Question Hi. I have twin 15 year old boys that I have joint custody of with and their mom has primary residence. I only get one overnight a week with them based on my rotating work schedule and no other visitation. Due to their extensive sport activities, some weeks they aren't accessible even for that overnight. I work the evening shift so the only time I can see them is that one day off or during the day when school is out. I've always had a very close relationship with my boys but lately their social and athletic life is their priority instead of visitation with me. I am remarried and have another child with my wife. Their little brother adores his older brothers and we are all very hurt when they don't want to spend time with us. I call them almost daily and we do fun activities when we're together. My question is should I force them to follow the visitation schedule against their will or should I let them call the shots? Unfortunately, their mom is overjoyed that they are drifting further away from me and seems to encourage it. She has even threatened to take me back to court if I take them on vacation during their sporting events. I'm afraid that if I give them too much freedom to choose when they visit they will think I don't care whether or not I see them!
Answer Hi JT - I advise against forcing them to visit, for they will resent you if you do. One challenge you face is acknowledging they are inevitably growing up and away. Another challenge you (and your wife) face is apparently you and your ex have "unfinished business" and have trouble problem-solving (compromising) parental disputes. I'd be surprised if your boys weren't well aware of your love for them.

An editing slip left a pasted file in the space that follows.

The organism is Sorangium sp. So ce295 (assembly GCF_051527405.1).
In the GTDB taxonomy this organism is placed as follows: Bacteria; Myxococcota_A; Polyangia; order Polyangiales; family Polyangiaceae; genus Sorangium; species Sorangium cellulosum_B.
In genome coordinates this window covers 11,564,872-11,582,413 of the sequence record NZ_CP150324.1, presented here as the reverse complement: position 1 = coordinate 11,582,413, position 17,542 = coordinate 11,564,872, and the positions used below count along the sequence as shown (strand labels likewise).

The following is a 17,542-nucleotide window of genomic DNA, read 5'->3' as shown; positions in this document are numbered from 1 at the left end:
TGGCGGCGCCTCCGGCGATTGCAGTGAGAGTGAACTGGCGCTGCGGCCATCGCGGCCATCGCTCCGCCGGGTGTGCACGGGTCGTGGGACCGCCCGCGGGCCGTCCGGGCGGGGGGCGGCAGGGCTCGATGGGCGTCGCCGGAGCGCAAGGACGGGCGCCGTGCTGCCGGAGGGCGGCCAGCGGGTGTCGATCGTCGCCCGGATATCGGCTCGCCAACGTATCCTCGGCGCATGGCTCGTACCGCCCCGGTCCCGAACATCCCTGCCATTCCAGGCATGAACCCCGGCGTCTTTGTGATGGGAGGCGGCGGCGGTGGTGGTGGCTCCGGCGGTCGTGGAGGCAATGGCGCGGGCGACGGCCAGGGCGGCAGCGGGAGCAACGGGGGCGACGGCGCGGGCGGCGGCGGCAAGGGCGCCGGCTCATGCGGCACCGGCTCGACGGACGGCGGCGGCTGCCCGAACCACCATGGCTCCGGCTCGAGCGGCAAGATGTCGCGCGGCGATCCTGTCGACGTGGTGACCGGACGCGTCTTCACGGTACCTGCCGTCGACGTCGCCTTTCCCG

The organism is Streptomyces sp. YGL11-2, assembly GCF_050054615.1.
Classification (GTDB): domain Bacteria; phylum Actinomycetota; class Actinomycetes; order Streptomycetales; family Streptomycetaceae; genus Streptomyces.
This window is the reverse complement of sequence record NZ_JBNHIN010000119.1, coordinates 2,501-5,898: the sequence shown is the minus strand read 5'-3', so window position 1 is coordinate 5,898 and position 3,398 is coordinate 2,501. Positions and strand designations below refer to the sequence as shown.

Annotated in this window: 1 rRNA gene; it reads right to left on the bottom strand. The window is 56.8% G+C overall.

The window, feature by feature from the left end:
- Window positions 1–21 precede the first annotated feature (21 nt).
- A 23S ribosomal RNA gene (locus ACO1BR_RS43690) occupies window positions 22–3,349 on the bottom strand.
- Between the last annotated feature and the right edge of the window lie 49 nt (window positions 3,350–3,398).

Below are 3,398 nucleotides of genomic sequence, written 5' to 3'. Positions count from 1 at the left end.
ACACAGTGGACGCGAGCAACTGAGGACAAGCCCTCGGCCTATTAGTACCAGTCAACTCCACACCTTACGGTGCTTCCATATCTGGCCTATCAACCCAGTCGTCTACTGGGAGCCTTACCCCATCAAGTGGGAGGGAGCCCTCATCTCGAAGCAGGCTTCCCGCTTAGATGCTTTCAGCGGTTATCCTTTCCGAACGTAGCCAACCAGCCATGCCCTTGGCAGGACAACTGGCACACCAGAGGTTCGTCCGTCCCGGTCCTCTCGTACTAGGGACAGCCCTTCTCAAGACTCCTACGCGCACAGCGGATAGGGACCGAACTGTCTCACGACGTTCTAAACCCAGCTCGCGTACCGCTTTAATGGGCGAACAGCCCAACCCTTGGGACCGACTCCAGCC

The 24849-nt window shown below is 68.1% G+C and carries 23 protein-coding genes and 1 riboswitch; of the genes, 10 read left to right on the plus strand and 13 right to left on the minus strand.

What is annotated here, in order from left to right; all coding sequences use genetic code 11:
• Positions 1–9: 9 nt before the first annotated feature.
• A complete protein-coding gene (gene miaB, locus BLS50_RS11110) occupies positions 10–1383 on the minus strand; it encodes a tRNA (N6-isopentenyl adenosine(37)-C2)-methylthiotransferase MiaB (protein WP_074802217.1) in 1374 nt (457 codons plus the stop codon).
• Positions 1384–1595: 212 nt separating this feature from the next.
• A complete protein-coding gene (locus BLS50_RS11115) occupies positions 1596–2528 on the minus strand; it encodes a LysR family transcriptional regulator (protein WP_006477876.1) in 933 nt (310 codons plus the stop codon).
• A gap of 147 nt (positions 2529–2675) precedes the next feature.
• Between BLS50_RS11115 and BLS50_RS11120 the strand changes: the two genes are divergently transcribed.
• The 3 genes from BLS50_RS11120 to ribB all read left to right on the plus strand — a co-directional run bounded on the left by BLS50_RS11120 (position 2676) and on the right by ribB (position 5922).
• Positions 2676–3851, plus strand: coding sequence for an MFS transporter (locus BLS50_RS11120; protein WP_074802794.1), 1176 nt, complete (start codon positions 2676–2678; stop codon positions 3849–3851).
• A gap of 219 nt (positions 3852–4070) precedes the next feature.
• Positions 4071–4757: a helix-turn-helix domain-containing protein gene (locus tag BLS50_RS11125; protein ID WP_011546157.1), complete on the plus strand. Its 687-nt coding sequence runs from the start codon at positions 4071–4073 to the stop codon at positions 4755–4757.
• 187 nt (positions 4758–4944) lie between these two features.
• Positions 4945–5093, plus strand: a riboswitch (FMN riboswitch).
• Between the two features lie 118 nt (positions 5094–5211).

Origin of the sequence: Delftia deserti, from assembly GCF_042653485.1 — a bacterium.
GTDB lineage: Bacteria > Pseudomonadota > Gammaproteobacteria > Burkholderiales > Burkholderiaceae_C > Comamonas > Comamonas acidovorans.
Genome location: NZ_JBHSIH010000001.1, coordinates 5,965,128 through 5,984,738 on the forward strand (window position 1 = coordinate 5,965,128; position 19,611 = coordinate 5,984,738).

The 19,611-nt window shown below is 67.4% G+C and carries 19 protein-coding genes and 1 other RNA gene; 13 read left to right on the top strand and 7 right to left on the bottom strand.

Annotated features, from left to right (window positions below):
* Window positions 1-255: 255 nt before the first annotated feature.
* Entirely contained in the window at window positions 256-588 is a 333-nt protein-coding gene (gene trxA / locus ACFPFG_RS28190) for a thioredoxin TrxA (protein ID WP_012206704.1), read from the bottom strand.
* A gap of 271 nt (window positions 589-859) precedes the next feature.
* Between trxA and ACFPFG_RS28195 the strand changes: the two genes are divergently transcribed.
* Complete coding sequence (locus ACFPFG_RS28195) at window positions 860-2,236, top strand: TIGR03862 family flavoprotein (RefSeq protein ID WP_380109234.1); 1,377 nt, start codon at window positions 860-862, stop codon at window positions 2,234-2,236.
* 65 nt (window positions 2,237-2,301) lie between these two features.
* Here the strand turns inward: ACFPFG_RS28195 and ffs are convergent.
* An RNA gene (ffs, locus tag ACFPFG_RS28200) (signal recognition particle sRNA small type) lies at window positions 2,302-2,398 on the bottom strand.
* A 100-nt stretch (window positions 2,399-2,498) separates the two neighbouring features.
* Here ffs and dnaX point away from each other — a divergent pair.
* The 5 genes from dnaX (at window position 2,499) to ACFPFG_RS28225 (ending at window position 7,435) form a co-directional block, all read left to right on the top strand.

I suspect there are other issues may affect your older boys attitudes about visitation, like feeling caught in the middle of a confusing loyalty between their parents and perhaps issues with their stepmom.
Overall, I encourage all your family adults to get educated on stepfamily dynamics and challenges:
I can answer questions about remarriage preparation, stepparenting, stepchild discipline, child visitation, grieving, stepfamily norms and myths, mission statements, stepparent job (role)descriptions, communication skills, loyalty and values conflicts, stepfamily identity problems, common pitfalls, ex mate and relative problems, stepfamily merger and adjustment tasks, name confusions, choosing an effective counselor, resolving money disputes, co-parenting support groups, and the family effects of court (legal) battles. I can`t answer questions about medicine, family law, legal stepchild adoption, or financial planning.
I have studied and worked with stepfamilies clinically since 1979, and I have been a "step everything" personally. I was invited to be on the board of the Stepfamily Association of America (SAA) by it's founders, Drs. John and Emily Visher; and later was re-invited by president Margory Engle, PhD. For more detail, see this.